(sent to conlawprof)
... I think we would need to know what "same methodology" referred to. It seems that the only ethical requirement for good casuistry is to avoid internal contradictions and being fickle (changing your mind all the time). I could think of one having a very complicated decision constituence that deployed modalities of thought with purpose. For example, one might be a pragmatist if consequences became super extreme (civil war and the like) but be more orthodox if they are not. The same exact judge might be a "natural law" theorist for certain things (like non-amendment clauses in constitutions) but be a positivist for the other things constitutions say. These are not contradictions; they are choices made with purpose that construct the judicial belief system. So I think the only requirement here is that the judge has to justify within the body of belief why the modality is switching and what, therefore, the belief constituence consists of.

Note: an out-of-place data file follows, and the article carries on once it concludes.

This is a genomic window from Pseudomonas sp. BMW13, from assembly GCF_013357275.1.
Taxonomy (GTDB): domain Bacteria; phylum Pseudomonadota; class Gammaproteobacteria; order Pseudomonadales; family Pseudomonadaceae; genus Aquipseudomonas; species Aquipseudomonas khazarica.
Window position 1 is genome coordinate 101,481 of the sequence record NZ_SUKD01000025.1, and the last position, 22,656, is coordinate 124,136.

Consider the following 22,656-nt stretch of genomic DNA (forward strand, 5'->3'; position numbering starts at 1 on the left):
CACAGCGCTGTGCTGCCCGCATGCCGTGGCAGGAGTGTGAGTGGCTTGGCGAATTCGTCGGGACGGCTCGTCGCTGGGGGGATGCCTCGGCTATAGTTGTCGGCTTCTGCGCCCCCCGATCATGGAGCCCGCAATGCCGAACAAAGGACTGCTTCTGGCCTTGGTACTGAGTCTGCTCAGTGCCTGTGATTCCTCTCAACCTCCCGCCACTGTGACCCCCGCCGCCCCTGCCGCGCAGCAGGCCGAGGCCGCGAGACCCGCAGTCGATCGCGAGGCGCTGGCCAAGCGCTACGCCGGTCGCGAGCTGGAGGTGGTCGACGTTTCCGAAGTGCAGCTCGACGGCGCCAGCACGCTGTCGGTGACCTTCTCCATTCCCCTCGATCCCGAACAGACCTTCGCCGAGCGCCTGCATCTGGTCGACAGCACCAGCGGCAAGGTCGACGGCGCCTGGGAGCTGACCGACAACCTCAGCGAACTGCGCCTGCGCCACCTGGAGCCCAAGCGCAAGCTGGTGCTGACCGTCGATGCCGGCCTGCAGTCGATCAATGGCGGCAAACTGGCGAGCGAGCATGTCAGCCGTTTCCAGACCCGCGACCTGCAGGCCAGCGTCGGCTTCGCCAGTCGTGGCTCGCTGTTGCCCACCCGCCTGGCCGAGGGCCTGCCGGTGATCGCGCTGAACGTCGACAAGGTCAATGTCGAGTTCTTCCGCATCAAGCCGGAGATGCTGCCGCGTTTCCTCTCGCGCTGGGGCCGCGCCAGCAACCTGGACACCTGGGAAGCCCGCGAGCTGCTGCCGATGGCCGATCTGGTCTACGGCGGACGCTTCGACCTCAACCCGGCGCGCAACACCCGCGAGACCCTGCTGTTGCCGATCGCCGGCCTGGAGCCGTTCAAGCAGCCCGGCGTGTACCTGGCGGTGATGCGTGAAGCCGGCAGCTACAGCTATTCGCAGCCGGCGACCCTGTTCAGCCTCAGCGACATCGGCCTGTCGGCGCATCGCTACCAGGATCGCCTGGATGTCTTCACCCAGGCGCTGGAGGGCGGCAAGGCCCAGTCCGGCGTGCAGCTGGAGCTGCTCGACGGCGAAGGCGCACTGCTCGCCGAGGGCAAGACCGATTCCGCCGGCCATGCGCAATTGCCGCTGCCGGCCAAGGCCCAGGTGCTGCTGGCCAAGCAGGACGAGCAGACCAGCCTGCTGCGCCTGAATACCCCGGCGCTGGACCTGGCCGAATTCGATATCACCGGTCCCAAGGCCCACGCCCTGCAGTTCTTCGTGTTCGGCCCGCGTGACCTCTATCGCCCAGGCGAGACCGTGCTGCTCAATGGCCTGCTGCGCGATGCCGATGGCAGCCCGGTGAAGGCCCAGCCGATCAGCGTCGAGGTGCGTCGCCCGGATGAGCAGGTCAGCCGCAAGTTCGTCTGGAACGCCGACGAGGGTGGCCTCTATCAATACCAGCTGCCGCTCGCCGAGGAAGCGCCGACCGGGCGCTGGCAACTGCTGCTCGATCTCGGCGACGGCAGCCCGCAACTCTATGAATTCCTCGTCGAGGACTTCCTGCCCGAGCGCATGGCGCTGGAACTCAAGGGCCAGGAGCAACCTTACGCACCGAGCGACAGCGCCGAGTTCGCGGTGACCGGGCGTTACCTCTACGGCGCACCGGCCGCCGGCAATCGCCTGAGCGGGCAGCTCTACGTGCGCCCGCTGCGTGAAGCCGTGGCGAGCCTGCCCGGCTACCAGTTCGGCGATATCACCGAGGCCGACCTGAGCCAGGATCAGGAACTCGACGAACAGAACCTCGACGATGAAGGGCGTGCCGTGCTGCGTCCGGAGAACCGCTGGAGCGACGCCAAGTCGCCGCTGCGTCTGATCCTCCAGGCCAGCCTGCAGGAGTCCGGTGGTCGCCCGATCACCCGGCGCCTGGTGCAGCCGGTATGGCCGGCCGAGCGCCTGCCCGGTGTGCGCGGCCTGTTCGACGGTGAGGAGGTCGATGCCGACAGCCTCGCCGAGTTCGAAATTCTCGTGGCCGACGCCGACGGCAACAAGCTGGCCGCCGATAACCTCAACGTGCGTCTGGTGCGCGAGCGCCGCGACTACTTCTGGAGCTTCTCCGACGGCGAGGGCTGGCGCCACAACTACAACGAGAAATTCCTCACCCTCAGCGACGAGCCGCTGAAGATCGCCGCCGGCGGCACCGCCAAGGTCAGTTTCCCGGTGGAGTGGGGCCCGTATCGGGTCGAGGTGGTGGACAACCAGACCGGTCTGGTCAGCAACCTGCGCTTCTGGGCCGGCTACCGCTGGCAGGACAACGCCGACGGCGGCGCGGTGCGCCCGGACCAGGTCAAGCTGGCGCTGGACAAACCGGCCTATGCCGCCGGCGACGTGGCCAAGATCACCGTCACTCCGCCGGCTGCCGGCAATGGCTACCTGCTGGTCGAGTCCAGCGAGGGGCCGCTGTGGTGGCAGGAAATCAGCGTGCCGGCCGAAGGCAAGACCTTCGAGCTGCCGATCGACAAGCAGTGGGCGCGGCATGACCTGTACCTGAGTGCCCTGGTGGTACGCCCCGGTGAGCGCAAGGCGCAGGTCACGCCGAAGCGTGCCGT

At the end of the day, I bet all that one can get here is something in the nature of a character assessment. You say, in effect, "baloney" if you find the belief constituence is a poor offering. I say this myself when I see Scalia being originalist for historical text but textualist for contemporary text. (In fact, one could argue it is more rational to switch these).
At the end of the day, judging casuistry is no different than judging art. Really, that is all there is to philosophy of law at the (very) end of the day. The issue is whether the craft has "integrity" within the community who make up the cultural practice.
Dr. Sean Wilson, Esq.
Wright State University
Redesigned Website: http://seanwilson.org/
SSRN papers: http://ssrn.com/author=596860